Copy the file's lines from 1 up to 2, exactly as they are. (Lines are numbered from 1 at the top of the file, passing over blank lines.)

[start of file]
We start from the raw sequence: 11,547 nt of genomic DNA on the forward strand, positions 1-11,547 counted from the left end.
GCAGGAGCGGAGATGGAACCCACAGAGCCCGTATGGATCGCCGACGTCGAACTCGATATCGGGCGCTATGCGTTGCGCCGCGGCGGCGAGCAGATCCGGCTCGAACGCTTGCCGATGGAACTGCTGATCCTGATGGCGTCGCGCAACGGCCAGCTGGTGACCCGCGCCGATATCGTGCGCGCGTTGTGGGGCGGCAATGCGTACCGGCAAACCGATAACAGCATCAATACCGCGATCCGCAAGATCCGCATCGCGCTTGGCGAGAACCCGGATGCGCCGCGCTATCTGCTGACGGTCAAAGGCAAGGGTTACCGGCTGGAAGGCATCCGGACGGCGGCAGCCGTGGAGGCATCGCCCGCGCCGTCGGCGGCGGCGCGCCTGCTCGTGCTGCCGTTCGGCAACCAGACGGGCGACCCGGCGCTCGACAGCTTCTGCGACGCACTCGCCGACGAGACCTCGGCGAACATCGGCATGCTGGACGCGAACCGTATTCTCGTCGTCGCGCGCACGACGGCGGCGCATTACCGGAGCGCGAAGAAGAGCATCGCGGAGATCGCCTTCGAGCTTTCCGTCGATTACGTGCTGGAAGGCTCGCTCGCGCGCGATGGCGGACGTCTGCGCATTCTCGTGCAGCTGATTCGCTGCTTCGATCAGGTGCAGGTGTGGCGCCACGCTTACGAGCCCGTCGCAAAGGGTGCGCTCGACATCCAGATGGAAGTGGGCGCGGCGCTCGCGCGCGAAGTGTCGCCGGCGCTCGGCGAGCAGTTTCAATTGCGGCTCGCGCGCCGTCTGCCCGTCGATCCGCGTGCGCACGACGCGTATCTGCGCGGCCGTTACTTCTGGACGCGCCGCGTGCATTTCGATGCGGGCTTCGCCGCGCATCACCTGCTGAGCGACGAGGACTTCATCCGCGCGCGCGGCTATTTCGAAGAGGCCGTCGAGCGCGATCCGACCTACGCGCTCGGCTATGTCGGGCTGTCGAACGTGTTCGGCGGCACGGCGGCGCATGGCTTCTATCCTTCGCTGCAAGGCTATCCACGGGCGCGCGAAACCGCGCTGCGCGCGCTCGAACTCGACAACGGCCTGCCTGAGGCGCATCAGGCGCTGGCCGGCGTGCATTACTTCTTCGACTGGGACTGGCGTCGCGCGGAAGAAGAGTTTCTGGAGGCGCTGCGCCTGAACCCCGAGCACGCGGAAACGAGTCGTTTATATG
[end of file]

We start from the raw sequence: 11,547 nt of genomic DNA on the forward strand, positions 1-11,547 counted from the left end.
GCAGGAGCGGAGATGGAACCCACAGAGCCCGTATGGATCGCCGACGTCGAACTCGATATCGGGCGCTATGCGTTGCGCCGCGGCGGCGAGCAGATCCGGCTCGAACGCTTGCCGATGGAACTGCTGATCCTGATGGCGTCGCGCAACGGCCAGCTGGTGACCCGCGCCGATATCGTGCGCGCGTTGTGGGGCGGCAATGCGTACCGGCAAACCGATAACAGCATCAATACCGCGATCCGCAAGATCCGCATCGCGCTTGGCGAGAACCCGGATGCGCCGCGCTATCTGCTGACGGTCAAAGGCAAGGGTTACCGGCTGGAAGGCATCCGGACGGCGGCAGCCGTGGAGGCATCGCCCGCGCCGTCGGCGGCGGCGCGCCTGCTCGTGCTGCCGTTCGGCAACCAGACGGGCGACCCGGCGCTCGACAGCTTCTGCGACGCACTCGCCGACGAGACCTCGGCGAACATCGGCATGCTGGACGCGAACCGTATTCTCGTCGTCGCGCGCACGACGGCGGCGCATTACCGGAGCGCGAAGAAGAGCATCGCGGAGATCGCCTTCGAGCTTTCCGTCGATTACGTGCTGGAAGGCTCGCTCGCGCGCGATGGCGGACGTCTGCGCATTCTCGTGCAGCTGATTCGCTGCTTCGATCAGGTGCAGGTGTGGCGCCACGCTTACGAGCCCGTCGCAAAGGGTGCGCTCGACATCCAGATGGAAGTGGGCGCGGCGCTCGCGCGCGAAGTGTCGCCGGCGCTCGGCGAGCAGTTTCAATTGCGGCTCGCGCGCCGTCTGCCCGTCGATCCGCGTGCGCACGACGCGTATCTGCGCGGCCGTTACTTCTGGACGCGCCGCGTGCATTTCGATGCGGGCTTCGCCGCGCATCACCTGCTGAGCGACGAGGACTTCATCCGCGCGCGCGGCTATTTCGAAGAGGCCGTCGAGCGCGATCCGACCTACGCGCTCGGCTATGTCGGGCTGTCGAACGTGTTCGGCGGCACGGCGGCGCATGGCTTCTATCCTTCGCTGCAAGGCTATCCACGGGCGCGCGAAACCGCGCTGCGCGCGCTCGAACTCGACAACGGCCTGCCTGAGGCGCATCAGGCGCTGGCCGGCGTGCATTACTTCTTCGACTGGGACTGGCGTCGCGCGGAAGAAGAGTTTCTGGAGGCGCTGCGCCTGAACCCCGAGCACGCGGAAACGAGTCGTTTATATG